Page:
• Little things make a difference. It’s not going to make or break anyone’s manuscript, but it seems to me that the more things you can do right, the better off you are.

  • I love grammar tricks – they remind me of all those mnemonics teachers used to help me learn math. (Except the grammar ones stayed nicely written on my brain, while the math ones…not so much.)

    Did someone say something about cake? 😉

  • Tom G

    Great trick for figuring out when to use a hyphen — now tell us when to use the em dash. And should we use two dashes, or one lone “line” our SW allows us to put in our document. And don’t get me started on en dashes.

    Wait — that’s another post.

  • Ditto with the others. This makes so much sense. But unlike ordinary people (not saying I’m extra-ordinary, mind you, just moderatly different) I overuse my hyphens. My editor and CE are always teking them out. Now I know how to tell when I need them. Thank you! (Virtual hugs!)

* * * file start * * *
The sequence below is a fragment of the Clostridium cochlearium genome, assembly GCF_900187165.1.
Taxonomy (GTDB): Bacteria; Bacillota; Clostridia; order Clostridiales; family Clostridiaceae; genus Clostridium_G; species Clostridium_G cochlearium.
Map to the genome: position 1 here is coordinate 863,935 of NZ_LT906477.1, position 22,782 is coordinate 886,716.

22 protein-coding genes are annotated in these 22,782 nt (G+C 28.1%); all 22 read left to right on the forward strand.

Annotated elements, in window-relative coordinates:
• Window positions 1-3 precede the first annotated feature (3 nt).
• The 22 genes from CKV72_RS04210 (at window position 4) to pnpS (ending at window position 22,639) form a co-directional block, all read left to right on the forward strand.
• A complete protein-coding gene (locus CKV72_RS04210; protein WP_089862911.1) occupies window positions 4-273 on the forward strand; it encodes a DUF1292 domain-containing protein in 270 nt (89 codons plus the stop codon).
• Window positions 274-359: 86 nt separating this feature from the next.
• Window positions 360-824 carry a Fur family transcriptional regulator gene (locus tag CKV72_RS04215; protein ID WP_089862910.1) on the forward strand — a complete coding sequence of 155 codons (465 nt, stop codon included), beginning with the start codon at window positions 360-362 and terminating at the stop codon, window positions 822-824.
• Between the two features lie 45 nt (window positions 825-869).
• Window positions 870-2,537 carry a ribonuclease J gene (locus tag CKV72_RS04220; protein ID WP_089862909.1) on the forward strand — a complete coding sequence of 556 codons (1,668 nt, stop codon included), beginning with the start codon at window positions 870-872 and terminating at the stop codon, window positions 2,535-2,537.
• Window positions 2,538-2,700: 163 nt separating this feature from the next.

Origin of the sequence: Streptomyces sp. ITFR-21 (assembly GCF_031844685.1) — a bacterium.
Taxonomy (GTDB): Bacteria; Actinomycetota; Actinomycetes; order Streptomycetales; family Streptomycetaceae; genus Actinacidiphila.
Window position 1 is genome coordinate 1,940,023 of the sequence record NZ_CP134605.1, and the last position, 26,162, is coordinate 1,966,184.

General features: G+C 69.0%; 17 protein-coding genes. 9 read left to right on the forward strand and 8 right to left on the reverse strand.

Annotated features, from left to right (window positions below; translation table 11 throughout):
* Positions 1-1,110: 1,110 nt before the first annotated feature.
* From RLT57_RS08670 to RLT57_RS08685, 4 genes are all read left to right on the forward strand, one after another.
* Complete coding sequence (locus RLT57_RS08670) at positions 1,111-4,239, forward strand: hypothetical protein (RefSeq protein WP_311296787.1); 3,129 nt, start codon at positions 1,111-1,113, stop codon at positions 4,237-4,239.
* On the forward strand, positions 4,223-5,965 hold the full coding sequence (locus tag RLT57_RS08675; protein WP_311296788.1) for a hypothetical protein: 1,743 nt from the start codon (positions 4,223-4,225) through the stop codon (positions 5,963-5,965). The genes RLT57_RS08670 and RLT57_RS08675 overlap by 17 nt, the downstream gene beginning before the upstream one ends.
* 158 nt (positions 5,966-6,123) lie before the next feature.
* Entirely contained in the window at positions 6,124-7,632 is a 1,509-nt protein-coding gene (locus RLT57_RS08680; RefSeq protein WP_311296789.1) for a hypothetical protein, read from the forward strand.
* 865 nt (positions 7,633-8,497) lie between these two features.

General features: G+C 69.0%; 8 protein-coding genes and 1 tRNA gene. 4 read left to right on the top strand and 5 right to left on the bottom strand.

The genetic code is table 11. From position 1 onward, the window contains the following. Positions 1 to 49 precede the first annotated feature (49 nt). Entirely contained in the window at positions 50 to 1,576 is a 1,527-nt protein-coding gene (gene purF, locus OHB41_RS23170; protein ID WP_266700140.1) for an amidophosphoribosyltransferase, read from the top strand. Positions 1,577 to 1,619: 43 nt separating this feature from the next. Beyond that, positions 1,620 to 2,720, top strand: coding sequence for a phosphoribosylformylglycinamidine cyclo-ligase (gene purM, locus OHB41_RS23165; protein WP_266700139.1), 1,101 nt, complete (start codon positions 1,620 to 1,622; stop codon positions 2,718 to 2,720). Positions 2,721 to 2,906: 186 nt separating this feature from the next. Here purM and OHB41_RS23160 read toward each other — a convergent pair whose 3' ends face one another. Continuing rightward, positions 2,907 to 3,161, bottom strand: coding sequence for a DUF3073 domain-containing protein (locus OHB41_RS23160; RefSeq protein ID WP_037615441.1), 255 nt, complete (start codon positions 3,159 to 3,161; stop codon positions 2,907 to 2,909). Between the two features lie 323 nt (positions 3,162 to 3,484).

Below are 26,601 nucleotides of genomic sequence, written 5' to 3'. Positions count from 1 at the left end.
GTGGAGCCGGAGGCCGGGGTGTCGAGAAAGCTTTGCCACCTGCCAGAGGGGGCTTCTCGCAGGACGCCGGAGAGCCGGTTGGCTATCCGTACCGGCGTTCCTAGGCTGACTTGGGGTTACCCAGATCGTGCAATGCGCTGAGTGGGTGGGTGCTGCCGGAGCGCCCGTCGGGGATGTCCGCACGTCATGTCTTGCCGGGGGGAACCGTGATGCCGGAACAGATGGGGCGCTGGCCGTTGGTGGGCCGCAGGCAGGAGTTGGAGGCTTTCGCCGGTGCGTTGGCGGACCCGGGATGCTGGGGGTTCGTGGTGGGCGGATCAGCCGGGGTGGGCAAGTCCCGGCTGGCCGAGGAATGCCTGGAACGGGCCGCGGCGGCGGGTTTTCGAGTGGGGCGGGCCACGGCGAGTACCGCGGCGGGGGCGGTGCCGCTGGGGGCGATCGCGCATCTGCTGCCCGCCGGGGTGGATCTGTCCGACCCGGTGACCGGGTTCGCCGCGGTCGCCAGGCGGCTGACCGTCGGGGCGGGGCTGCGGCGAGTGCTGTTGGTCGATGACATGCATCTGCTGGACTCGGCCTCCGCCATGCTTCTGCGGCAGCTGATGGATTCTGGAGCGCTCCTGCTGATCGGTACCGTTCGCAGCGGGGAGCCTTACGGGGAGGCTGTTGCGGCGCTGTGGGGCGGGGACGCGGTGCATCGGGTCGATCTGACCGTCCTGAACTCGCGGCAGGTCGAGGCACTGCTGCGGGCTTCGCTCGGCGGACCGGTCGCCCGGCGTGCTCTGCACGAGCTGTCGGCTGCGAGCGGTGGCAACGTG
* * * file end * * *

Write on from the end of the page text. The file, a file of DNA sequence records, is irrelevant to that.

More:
And I’m with Tom. Next Saturday, the em dash needs a post. As do parentheses. (Unless someone alreay did one?)

  • Em dash? Is that the race to see who gets the last bag of M&Ms from the Halloween stash?

    Seriously, I’m making this stuff up as I go along… (not the preferred method).

  • A question my wife had: is there a good way to tell when you have one of those words that’s actually two words that could use a hyphen? Like treehouse, livingroom, etc. Do these ever even need hyphens? Tree house instead of tree-house/treehouse, living room instead of living-room/livingroom… Saying livingroom is marked wrong on grammar checkers, yet saying living room seems to suggest that the room is alive or living room floor, using the info above would suggest that the room floor is living.

    And I too am just delving into the em dash, as it seems much more prevalent than it used to be (at least, based on the books I’ve read from then to now).

  • Cool post! I didn’t know the trick either!